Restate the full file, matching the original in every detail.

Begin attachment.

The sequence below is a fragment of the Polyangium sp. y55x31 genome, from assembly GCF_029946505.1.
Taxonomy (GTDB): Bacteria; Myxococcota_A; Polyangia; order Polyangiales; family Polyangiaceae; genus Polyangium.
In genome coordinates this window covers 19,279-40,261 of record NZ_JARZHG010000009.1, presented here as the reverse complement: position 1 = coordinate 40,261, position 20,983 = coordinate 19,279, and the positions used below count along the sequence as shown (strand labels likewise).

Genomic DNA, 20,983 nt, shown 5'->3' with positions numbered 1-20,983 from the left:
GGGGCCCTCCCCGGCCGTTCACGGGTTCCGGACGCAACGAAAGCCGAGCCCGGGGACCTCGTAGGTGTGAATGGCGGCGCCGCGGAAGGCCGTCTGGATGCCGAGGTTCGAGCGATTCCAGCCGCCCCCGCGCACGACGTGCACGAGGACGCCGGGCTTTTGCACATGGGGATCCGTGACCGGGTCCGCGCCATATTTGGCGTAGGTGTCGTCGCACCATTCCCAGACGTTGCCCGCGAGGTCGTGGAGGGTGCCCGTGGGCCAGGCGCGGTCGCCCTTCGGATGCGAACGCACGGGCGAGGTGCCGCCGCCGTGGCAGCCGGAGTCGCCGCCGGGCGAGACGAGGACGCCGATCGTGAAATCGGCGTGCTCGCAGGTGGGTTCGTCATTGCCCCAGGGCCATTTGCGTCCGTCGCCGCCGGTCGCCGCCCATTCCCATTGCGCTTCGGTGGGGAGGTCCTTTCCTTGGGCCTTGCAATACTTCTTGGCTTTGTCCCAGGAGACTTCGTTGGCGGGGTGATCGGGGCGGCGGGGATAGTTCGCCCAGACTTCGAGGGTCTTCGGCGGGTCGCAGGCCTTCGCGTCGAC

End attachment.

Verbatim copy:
The sequence below is a fragment of the Polyangium sp. y55x31 genome, from assembly GCF_029946505.1.
Taxonomy (GTDB): Bacteria; Myxococcota_A; Polyangia; order Polyangiales; family Polyangiaceae; genus Polyangium.
In genome coordinates this window covers 19,279-40,261 of record NZ_JARZHG010000009.1, presented here as the reverse complement: position 1 = coordinate 40,261, position 20,983 = coordinate 19,279, and the positions used below count along the sequence as shown (strand labels likewise).

Genomic DNA, 20,983 nt, shown 5'->3' with positions numbered 1-20,983 from the left:
GGGGCCCTCCCCGGCCGTTCACGGGTTCCGGACGCAACGAAAGCCGAGCCCGGGGACCTCGTAGGTGTGAATGGCGGCGCCGCGGAAGGCCGTCTGGATGCCGAGGTTCGAGCGATTCCAGCCGCCCCCGCGCACGACGTGCACGAGGACGCCGGGCTTTTGCACATGGGGATCCGTGACCGGGTCCGCGCCATATTTGGCGTAGGTGTCGTCGCACCATTCCCAGACGTTGCCCGCGAGGTCGTGGAGGGTGCCCGTGGGCCAGGCGCGGTCGCCCTTCGGATGCGAACGCACGGGCGAGGTGCCGCCGCCGTGGCAGCCGGAGTCGCCGCCGGGCGAGACGAGGACGCCGATCGTGAAATCGGCGTGCTCGCAGGTGGGTTCGTCATTGCCCCAGGGCCATTTGCGTCCGTCGCCGCCGGTCGCCGCCCATTCCCATTGCGCTTCGGTGGGGAGGTCCTTTCCTTGGGCCTTGCAATACTTCTTGGCTTTGTCCCAGGAGACTTCGTTGGCGGGGTGATCGGGGCGGCGGGGATAGTTCGCCCAGACTTCGAGGGTCTTCGGCGGGTCGCAGGCCTTCGCGTCGAC